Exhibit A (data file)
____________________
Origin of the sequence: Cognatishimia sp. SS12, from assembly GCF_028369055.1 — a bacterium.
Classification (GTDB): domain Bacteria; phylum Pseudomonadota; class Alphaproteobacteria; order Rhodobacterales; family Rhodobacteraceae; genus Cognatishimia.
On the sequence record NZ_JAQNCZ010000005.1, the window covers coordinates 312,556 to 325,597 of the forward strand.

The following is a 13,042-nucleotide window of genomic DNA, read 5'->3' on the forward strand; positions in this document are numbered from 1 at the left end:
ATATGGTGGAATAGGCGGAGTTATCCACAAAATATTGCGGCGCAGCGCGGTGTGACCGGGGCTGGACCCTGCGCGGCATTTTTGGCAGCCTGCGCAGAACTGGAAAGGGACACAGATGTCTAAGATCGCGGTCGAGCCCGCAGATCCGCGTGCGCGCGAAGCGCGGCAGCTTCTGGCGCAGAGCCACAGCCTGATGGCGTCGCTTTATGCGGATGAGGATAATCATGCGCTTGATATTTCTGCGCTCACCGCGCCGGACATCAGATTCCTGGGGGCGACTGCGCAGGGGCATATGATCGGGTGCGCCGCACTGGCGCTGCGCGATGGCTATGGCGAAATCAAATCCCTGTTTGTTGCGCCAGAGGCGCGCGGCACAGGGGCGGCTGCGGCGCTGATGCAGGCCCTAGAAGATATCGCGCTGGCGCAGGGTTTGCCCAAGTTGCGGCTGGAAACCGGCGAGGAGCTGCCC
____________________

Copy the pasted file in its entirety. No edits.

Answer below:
Origin of the sequence: Cognatishimia sp. SS12, from assembly GCF_028369055.1 — a bacterium.
Classification (GTDB): domain Bacteria; phylum Pseudomonadota; class Alphaproteobacteria; order Rhodobacterales; family Rhodobacteraceae; genus Cognatishimia.
On the sequence record NZ_JAQNCZ010000005.1, the window covers coordinates 312,556 to 325,597 of the forward strand.

The following is a 13,042-nucleotide window of genomic DNA, read 5'->3' on the forward strand; positions in this document are numbered from 1 at the left end:
ATATGGTGGAATAGGCGGAGTTATCCACAAAATATTGCGGCGCAGCGCGGTGTGACCGGGGCTGGACCCTGCGCGGCATTTTTGGCAGCCTGCGCAGAACTGGAAAGGGACACAGATGTCTAAGATCGCGGTCGAGCCCGCAGATCCGCGTGCGCGCGAAGCGCGGCAGCTTCTGGCGCAGAGCCACAGCCTGATGGCGTCGCTTTATGCGGATGAGGATAATCATGCGCTTGATATTTCTGCGCTCACCGCGCCGGACATCAGATTCCTGGGGGCGACTGCGCAGGGGCATATGATCGGGTGCGCCGCACTGGCGCTGCGCGATGGCTATGGCGAAATCAAATCCCTGTTTGTTGCGCCAGAGGCGCGCGGCACAGGGGCGGCTGCGGCGCTGATGCAGGCCCTAGAAGATATCGCGCTGGCGCAGGGTTTGCCCAAGTTGCGGCTGGAAACCGGCGAGGAGCTGCCC